When we arrived down at the base of Wilderness there were about 15 minutes to go before they loaded it, so E went in for a bathroom break, while the boys and I went for a Mid Mountain run.  It turned out that Mid Mountain was on wind hold, so we made a Snowflake run instead.  We caught some lines in the Bonus Woods and then met up with E for the loading of the Wilderness Chair.  From the Wilderness Summit we decided on Bolton Outlaw, and from what we could see even before we got there, the good powder was in protected areas.  The Outlaw Woods yielded some excellent snow.  We worked our way down via Cougar for another run in the Wilderness Woods like our first one, and the snow was still excellent, even if we weren’t in the realm of first tracks the way we’d been earlier in the morning.

An image of Dylan skiing in the Outlaw Woods area of Bolton Valley Resort in Vermont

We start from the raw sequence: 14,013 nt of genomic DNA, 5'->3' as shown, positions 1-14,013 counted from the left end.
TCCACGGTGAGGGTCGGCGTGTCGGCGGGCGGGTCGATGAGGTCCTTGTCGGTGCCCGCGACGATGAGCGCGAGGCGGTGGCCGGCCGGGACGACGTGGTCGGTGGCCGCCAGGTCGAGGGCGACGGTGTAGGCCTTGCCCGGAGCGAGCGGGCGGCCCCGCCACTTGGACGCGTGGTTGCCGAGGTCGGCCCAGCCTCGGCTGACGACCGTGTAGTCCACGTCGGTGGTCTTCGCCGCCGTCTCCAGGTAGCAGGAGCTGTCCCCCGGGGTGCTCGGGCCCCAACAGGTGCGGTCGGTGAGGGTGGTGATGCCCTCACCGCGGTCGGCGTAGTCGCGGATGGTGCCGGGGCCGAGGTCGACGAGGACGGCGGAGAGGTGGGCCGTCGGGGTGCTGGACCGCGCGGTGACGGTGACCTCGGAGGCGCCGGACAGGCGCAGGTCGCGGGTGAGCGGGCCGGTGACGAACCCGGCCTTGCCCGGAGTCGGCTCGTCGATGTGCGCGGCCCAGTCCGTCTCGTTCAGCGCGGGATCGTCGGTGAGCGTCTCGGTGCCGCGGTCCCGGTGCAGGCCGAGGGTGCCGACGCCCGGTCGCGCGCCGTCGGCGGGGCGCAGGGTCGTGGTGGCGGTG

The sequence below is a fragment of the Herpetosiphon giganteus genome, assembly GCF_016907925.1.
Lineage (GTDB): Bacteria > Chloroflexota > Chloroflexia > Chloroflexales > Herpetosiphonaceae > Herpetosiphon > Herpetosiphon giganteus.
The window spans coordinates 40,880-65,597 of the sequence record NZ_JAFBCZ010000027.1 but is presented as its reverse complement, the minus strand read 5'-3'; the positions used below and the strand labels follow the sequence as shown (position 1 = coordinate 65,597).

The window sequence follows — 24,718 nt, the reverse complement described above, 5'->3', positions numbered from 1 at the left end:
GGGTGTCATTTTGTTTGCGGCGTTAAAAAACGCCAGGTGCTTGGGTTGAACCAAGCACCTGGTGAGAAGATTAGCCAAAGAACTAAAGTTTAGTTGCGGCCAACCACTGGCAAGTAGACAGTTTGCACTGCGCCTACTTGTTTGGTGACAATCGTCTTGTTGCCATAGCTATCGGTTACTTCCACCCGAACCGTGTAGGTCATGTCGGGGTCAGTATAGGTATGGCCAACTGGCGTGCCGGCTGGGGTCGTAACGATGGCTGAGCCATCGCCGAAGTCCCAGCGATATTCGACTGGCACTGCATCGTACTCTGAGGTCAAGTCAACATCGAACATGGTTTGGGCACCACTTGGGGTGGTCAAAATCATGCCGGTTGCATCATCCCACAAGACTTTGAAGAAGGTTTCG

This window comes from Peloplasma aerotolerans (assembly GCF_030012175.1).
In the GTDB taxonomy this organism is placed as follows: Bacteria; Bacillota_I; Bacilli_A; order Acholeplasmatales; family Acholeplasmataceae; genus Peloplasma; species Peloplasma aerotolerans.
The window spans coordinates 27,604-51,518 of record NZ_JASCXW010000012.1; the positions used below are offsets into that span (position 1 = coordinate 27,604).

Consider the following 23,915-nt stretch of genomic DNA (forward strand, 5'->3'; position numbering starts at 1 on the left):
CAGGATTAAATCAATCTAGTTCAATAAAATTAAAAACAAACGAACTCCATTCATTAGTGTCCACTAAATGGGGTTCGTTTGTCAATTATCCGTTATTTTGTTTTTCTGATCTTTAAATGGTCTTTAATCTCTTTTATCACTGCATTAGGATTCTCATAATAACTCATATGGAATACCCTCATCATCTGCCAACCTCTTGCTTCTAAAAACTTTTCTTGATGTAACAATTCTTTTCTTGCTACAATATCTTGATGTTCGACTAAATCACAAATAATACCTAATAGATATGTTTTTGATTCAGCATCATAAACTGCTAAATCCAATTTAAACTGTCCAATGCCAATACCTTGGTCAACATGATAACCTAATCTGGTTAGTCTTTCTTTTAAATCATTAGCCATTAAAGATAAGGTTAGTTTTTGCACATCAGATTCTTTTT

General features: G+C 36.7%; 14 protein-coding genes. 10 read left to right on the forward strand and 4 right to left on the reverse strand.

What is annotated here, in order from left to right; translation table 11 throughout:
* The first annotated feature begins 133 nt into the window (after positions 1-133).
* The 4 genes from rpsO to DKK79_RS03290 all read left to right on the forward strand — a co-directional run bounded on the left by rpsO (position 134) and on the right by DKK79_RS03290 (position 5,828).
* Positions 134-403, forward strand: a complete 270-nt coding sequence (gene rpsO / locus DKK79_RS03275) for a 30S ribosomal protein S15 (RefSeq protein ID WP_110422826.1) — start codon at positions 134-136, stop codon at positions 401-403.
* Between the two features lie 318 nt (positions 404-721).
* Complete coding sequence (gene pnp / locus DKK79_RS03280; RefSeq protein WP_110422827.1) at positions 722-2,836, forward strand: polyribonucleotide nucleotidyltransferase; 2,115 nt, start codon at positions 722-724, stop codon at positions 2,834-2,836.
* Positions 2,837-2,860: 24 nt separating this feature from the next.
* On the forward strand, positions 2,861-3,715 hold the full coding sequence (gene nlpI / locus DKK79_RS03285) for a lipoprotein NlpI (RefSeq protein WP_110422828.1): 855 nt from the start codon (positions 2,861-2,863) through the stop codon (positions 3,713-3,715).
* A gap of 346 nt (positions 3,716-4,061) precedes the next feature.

Finding some beautiful snow in the Outlaw Woods

E and the boys were ready for a break from the wind, so they headed in for some snacks while I took another run on Super Snow Hole.  Being by myself, it was the perfect opportunity to dial in the traverse there, and avoid having to drag the family around looking for it like last time.  This time I found one of the main traverse tracks leading to the area and hit it from the top.  The snow was beautiful in there, and so well protected from the wind.  The snow had started to pick up with the approaching storm, and in the trees I got to experience some of those big fat flakes floating straight down in the dead calm.  It was a world of difference in those protected areas.  It was a great run in which I got to hit some nice lines that I’d explored in the off season.